Dieter Roelstraete

  • Andrzej Wróblewski

    THOUGH LITTLE KNOWN to global audiences, the work of painter Andrzej Wróblewski (1927–1957) has long been feted in his native Poland as an important bridge between the Constructivist-dominated prewar avant-gardes and the existentialist and figurative traditions of the 1950s. And there is a lot of work to fete indeed: When he died in a mountaineering accident at age twenty-nine, Wróblewski left behind some two hundred canvases, an oeuvre that is striking for its diversity as well as its size. As the artist’s recent retrospective demonstrated, his brush roamed widely, gregariously. He reflected

  • the 31st São Paulo Bienal

    IN THEIR INTRODUCTION to the catalogue for this year’s São Paulo Bienal, the exhibition’s seven-member curatorial collective make a statement that is sure to arouse a measure of ambivalence, to say the least: “Beyond all scientific or economic arguments,” they write, “recognition of the power of faith and ritual to change normative responses runs throughout the 31st Bienal.” In making such an assertion concerning the power of faith, the collective, which consists of Galit Eilat, Nuria Enguita Mayo, Charles Esche, Pablo Lafuente, Luiza Proença, Oren Sagiv, and Benjamin Seroussi, is clearly informed

  • Jan Hoet

    IT IS NO EXAGGERATION to say that I got my start in the art world—look, Ma, I’m in Artforum!—thanks to my incomparable, indefatigable compatriot Jan Hoet. Back in the late 1990s, I was a disoriented philosophy student hanging around Ghent; I enjoyed writing about contemporary art, occasionally managing to get the odd piece published. One such text, about Wim Delvoye’s food-consuming, feces-producing installation Cloaca, 2000, eventually appeared in Kunst Nu, the quarterly magazine of SMAK in Ghent. I am convinced that Hoet, the founding director of the museum, never got around to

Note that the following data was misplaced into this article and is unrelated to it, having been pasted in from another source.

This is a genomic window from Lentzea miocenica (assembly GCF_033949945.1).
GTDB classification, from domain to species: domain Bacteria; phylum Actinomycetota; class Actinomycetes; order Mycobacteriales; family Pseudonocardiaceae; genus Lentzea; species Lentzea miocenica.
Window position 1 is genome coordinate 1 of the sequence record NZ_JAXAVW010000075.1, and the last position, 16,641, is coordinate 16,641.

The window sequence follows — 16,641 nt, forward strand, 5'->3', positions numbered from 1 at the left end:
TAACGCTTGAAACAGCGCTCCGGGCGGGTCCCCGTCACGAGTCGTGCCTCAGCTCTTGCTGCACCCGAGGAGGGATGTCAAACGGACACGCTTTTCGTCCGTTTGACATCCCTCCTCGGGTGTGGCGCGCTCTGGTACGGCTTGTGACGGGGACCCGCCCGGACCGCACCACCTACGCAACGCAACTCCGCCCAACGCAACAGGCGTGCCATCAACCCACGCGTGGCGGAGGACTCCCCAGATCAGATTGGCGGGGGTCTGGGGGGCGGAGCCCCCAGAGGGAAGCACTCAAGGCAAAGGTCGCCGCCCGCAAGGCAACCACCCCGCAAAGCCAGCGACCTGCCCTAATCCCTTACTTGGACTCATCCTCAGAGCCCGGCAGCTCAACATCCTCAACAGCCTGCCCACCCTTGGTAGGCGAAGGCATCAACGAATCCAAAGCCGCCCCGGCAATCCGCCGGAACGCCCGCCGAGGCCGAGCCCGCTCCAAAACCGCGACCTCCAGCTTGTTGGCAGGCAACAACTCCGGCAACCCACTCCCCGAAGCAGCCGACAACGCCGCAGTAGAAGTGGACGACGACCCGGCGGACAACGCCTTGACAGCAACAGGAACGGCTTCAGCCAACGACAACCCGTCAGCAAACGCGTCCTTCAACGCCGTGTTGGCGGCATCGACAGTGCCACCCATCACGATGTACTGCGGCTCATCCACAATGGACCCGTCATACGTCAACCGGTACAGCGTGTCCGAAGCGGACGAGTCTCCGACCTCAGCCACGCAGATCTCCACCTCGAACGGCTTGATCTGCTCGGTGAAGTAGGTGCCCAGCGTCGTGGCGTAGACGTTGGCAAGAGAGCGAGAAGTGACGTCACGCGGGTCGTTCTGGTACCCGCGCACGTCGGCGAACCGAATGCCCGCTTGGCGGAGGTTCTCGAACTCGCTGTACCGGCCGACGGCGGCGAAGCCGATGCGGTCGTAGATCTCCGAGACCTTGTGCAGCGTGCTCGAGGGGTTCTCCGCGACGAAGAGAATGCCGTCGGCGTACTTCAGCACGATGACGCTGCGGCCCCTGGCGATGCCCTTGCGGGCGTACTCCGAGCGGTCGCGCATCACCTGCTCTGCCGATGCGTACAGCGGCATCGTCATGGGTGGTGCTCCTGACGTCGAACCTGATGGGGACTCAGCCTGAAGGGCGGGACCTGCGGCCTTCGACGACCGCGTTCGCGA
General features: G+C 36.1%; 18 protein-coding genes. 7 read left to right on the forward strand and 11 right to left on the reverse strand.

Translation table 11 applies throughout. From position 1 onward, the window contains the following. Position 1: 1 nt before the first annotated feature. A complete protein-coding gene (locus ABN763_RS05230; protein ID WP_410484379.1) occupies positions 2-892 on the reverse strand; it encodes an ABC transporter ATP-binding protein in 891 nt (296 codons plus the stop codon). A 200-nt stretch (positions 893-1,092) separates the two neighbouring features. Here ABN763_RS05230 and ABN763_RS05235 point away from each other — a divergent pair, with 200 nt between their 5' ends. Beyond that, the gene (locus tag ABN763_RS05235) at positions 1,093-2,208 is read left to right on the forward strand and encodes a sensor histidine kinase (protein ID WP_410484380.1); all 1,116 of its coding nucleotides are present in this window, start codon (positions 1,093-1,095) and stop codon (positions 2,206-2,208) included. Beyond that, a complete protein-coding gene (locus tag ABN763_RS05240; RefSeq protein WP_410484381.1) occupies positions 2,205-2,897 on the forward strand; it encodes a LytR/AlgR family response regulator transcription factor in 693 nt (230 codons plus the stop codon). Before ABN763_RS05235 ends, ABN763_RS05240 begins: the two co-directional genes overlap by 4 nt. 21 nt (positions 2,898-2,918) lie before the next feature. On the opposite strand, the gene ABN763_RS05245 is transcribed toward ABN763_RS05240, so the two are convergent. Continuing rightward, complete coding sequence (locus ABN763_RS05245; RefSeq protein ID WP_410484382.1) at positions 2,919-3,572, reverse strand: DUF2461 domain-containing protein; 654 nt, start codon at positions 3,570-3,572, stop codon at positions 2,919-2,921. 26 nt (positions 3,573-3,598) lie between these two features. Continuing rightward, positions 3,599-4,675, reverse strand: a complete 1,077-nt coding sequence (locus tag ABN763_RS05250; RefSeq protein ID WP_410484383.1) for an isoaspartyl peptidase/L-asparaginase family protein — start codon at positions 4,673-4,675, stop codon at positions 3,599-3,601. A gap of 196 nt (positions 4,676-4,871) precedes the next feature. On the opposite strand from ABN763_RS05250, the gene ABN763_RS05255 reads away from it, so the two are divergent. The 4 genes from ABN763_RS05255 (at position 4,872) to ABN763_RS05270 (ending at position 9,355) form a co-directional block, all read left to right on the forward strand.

Babylon’s ancient Ishtar Gate is reconstructed with contemporary product wrappers; books carved from Afghan stone memorialize a German library destroyed in World War II; Saddam Hussein’s dinnerware turns up at a Park Avenue restaurant. In MICHAEL RAKOWITZ’s projects, cultural fragments are subject to a logic of transformation, replication, and circulation that allows them to telescope across regions and temporalities. If geopolitical conflicts are too often understood in abstract terms—as a “clash of civilizations”—Rakowitz traffics in the particular and the polysemic, prompting social


    KONRAD KLAPHECK was never one to range far afield—he was born in Düsseldorf in 1935 and lives there to this day. From 1954 to 1958, he studied at the city’s famous art academy under Bruno Goller, a little-known Surrealist who also taught Konrad Fischer and Blinky Palermo, and in 1979 became a professor there, a position he held until his retirement in 2002. A man of great constancy and stabilitas loci, as the Benedictines used to say, in more ways than one: It was his localized early experience of Düsseldorf’s postwar devastation that would prove formative, profoundly influencing his


    ART AS RESEARCH, RESEARCH AS ART: This is a powerful new force in contemporary culture, its development partly driven by a momentous shift in art education, where scholarly methodologies and knowledge production are increasingly emphasized. London-based artist Goshka Macuga is an oft-cited standard-bearer of this approach. The majority of her projects are the result of long years of reading and research, much of which is conducted in close collaboration with other artists (whose work she often features within her installations) and with specialists from adjoining fields, and much of which is